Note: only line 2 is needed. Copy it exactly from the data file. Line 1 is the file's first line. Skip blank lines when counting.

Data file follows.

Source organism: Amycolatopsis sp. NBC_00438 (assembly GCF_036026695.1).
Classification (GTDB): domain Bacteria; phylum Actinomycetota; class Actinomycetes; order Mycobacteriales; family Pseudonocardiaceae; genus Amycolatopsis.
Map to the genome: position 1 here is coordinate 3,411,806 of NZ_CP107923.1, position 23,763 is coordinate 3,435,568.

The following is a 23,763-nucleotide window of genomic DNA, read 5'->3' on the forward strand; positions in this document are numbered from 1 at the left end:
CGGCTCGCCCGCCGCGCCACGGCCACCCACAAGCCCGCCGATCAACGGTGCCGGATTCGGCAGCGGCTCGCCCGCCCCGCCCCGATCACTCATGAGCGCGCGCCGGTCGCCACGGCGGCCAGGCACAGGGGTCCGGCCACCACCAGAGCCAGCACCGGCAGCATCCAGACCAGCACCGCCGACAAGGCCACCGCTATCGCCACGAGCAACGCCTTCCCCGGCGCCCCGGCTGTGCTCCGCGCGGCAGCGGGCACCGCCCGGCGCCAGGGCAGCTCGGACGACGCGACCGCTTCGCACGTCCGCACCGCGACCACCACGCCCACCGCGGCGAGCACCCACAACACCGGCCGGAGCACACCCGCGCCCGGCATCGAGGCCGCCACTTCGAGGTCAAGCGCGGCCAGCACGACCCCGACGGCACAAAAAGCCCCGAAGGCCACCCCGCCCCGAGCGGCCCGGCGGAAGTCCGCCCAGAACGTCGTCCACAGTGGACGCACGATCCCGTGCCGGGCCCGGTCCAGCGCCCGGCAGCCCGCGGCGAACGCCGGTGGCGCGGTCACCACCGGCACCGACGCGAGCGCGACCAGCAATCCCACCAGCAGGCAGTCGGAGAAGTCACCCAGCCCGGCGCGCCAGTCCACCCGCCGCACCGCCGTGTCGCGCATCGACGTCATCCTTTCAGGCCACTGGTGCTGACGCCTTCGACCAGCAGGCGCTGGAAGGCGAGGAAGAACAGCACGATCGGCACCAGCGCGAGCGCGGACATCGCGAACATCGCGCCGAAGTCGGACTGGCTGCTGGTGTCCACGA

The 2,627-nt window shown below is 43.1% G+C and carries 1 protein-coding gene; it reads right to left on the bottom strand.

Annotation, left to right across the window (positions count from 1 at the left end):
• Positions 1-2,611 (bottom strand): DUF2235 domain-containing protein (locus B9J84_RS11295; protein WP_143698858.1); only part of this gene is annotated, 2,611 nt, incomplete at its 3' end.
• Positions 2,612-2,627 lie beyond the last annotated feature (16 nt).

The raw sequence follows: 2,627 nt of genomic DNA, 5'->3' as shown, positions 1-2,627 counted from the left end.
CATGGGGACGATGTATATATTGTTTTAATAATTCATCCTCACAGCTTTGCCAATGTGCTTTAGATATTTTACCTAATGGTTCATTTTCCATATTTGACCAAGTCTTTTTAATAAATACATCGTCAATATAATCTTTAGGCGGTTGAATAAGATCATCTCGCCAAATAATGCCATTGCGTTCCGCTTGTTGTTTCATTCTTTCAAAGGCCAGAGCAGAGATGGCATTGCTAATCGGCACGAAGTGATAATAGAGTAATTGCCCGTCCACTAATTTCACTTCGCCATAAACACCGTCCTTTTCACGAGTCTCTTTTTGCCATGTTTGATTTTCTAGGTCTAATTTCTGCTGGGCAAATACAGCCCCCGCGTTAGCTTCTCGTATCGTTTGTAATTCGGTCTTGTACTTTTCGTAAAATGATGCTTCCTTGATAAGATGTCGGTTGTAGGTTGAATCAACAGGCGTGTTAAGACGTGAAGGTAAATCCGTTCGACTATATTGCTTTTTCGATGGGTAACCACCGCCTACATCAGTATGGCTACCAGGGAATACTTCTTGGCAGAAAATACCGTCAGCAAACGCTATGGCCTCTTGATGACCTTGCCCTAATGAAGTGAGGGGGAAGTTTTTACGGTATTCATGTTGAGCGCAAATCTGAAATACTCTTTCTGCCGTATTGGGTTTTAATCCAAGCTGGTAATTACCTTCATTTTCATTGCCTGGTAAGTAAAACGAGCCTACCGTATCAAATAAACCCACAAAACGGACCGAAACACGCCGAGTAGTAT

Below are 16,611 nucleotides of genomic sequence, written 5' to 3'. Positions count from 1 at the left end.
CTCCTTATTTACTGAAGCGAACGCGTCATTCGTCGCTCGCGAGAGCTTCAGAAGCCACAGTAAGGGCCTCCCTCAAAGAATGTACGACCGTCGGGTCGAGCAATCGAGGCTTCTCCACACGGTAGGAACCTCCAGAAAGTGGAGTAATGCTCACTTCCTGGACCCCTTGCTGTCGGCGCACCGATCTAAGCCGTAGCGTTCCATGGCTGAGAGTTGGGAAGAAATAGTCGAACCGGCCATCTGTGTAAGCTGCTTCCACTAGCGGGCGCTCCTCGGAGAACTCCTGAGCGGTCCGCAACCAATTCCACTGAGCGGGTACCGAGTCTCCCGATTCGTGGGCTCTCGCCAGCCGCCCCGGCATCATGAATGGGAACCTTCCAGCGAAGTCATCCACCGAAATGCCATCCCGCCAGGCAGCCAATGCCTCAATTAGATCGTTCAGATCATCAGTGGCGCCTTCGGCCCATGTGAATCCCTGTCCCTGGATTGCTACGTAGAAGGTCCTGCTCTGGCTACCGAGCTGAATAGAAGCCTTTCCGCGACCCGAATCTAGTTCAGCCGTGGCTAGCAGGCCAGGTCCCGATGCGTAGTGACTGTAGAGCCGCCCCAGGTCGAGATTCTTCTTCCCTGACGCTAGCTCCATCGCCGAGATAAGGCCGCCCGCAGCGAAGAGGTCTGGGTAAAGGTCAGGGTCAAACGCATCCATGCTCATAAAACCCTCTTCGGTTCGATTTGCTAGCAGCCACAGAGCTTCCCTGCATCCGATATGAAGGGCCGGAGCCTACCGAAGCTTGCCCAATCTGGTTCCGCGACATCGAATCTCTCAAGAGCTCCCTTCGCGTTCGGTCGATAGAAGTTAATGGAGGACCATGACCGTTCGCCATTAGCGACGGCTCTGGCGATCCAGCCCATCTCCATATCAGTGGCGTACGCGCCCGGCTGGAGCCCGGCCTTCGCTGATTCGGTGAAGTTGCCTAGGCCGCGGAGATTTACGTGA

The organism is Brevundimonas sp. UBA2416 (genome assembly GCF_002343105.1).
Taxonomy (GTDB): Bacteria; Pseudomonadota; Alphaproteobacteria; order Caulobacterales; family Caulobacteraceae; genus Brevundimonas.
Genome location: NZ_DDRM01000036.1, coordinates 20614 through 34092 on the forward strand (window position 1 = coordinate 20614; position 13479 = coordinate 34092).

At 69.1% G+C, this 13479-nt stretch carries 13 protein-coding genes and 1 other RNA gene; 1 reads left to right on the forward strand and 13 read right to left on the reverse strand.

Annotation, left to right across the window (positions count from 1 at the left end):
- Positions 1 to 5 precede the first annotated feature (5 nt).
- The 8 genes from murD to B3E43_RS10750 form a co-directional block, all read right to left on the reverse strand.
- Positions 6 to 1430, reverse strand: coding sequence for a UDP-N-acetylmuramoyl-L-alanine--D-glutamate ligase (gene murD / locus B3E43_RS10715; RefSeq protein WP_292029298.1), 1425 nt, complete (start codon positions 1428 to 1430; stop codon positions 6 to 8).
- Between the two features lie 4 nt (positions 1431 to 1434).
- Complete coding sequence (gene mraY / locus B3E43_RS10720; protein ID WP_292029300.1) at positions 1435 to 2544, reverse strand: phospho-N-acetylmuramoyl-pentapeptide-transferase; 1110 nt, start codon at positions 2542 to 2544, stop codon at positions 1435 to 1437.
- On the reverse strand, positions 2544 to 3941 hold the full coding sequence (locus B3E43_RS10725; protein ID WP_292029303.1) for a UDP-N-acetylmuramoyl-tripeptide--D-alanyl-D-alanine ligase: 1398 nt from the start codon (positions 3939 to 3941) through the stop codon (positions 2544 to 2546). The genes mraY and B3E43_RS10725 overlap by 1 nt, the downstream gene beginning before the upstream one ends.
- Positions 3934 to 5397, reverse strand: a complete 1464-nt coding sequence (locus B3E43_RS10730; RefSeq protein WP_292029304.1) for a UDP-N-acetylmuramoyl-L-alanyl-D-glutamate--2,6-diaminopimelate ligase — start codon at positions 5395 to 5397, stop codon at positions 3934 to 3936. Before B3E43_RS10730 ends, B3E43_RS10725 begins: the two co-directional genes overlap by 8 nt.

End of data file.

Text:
Classification (GTDB): domain Bacteria; phylum Actinomycetota; class Actinomycetes; order Mycobacteriales; family Pseudonocardiaceae; genus Amycolatopsis.